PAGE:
SIDR and AILA, two cyclones in 2007 and 2009, for instance, ravaged coastal areas of Bangladesh, forcing hundreds and thousands of people to migrate within the country for livelihoods, while others, who have stayed there, are still facing essential challenges, including water and health crisis.
Despite the efforts of an international organisation like GIZ and government agencies, such as DPHE and SREDA, in supporting the installation of solar-powered drinking water supply systems in the aftermath of AILA, access to safe water in coastal zones remains a formidable challenge.
And of course, other international and national agencies are currently working in coastal zones vis-à-vis the water and livelihood fronts. Amid such climate change impacts, do we need any further motivation to scale up our efforts for climate actions?
I have a feeling that Bangladesh can continue to carve out a leading place as a role model for adaptation among the nations of the world. Other vulnerable countries shall also follow suit in building climate resilience.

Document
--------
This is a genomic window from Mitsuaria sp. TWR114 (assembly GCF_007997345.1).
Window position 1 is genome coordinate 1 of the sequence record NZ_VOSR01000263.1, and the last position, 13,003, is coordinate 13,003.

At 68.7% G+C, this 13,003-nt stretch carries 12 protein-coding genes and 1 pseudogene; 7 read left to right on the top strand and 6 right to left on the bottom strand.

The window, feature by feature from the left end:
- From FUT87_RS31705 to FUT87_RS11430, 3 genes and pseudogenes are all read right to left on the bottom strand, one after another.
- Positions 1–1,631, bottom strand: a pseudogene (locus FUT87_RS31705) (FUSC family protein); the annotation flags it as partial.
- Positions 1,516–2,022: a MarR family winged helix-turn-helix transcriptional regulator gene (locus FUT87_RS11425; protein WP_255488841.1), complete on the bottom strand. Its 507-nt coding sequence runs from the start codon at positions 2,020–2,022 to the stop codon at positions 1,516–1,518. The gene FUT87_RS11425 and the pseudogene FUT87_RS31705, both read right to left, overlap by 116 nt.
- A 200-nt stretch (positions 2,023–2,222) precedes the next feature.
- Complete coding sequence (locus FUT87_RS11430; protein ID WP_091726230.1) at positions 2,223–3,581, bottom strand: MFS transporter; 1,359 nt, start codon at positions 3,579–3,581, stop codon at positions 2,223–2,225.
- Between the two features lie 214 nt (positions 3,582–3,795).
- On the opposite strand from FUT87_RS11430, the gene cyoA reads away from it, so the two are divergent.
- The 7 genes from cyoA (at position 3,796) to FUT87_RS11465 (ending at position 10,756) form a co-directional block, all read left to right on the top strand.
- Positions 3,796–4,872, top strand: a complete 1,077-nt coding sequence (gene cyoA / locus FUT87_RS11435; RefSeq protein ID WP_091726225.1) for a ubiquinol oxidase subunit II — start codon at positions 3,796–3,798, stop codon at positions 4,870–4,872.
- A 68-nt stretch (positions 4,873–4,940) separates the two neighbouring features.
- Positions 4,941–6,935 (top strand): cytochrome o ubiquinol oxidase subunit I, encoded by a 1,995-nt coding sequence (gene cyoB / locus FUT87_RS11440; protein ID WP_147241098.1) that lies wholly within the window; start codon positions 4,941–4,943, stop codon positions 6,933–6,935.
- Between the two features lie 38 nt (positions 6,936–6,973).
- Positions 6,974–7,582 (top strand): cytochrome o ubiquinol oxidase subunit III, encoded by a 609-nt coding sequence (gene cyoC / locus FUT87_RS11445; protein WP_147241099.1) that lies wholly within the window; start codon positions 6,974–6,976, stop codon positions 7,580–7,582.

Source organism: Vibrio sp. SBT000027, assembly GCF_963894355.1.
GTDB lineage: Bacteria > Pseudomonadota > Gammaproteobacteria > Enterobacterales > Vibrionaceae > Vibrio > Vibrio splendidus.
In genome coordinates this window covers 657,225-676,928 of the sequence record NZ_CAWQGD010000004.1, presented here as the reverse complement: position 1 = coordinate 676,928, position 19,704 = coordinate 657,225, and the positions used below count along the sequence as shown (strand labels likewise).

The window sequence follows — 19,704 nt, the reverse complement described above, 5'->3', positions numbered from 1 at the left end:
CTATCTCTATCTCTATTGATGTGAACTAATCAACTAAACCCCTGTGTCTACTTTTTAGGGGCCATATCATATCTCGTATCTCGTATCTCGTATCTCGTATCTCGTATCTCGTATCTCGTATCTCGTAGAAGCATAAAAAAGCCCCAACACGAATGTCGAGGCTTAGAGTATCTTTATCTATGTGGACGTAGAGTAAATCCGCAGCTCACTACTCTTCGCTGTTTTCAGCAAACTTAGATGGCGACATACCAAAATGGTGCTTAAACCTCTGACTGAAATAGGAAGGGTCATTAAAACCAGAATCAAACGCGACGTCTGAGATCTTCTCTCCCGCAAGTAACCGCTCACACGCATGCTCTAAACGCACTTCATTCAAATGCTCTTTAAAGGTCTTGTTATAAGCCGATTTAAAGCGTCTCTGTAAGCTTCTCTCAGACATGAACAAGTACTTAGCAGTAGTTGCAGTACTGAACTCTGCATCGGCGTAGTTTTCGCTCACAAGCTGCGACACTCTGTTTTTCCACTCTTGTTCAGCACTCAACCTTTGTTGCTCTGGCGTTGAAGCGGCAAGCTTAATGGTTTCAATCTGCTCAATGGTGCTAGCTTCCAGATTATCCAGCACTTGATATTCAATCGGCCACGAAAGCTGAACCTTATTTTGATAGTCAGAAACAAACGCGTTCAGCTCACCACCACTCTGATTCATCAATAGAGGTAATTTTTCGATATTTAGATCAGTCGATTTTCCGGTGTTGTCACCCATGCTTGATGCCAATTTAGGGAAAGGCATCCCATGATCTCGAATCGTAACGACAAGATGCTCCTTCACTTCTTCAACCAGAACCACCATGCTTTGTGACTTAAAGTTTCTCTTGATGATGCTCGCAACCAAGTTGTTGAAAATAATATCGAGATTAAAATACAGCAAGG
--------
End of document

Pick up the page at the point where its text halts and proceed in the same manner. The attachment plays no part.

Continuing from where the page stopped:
While the benefits of CO2 mitigations are global and long term, we can't wait for too long to increase our efforts.
Data before the corona pandemic demonstrated as to the extent the world was lagging behind the initiatives required to achieve Paris climate goals. Although there would be a huge dip in carbon emission this year due to corona-led juggernauts, the flipside is that carbon emission would rebound once economic activities accelerate.
We experienced the same following the oil crises of 1973 and 1979, the Asian financial crisis of 1997 and the global financial crisis of 2008. The economic recovery after the global financial crisis was, in fact, extraordinarily emission and energy-intensive.